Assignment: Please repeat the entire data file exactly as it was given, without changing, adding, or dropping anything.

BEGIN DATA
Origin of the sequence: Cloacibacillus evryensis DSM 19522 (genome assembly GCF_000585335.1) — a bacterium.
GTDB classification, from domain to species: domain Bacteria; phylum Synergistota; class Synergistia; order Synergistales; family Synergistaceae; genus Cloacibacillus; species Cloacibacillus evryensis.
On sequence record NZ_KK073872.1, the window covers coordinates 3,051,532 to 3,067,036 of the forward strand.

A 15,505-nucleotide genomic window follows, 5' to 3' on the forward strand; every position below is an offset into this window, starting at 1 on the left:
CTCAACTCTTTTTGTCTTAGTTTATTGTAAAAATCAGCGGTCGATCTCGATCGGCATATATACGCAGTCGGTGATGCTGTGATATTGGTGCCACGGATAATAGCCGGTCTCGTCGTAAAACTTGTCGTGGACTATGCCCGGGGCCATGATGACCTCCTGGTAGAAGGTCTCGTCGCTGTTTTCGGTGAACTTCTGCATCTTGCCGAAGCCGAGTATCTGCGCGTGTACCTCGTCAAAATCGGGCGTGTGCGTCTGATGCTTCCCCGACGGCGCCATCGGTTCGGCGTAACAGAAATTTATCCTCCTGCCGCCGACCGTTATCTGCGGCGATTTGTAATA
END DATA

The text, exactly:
Origin of the sequence: Cloacibacillus evryensis DSM 19522 (genome assembly GCF_000585335.1) — a bacterium.
GTDB classification, from domain to species: domain Bacteria; phylum Synergistota; class Synergistia; order Synergistales; family Synergistaceae; genus Cloacibacillus; species Cloacibacillus evryensis.
On sequence record NZ_KK073872.1, the window covers coordinates 3,051,532 to 3,067,036 of the forward strand.

A 15,505-nucleotide genomic window follows, 5' to 3' on the forward strand; every position below is an offset into this window, starting at 1 on the left:
CTCAACTCTTTTTGTCTTAGTTTATTGTAAAAATCAGCGGTCGATCTCGATCGGCATATATACGCAGTCGGTGATGCTGTGATATTGGTGCCACGGATAATAGCCGGTCTCGTCGTAAAACTTGTCGTGGACTATGCCCGGGGCCATGATGACCTCCTGGTAGAAGGTCTCGTCGCTGTTTTCGGTGAACTTCTGCATCTTGCCGAAGCCGAGTATCTGCGCGTGTACCTCGTCAAAATCGGGCGTGTGCGTCTGATGCTTCCCCGACGGCGCCATCGGTTCGGCGTAACAGAAATTTATCCTCCTGCCGCCGACCGTTATCTGCGGCGATTTGTAATA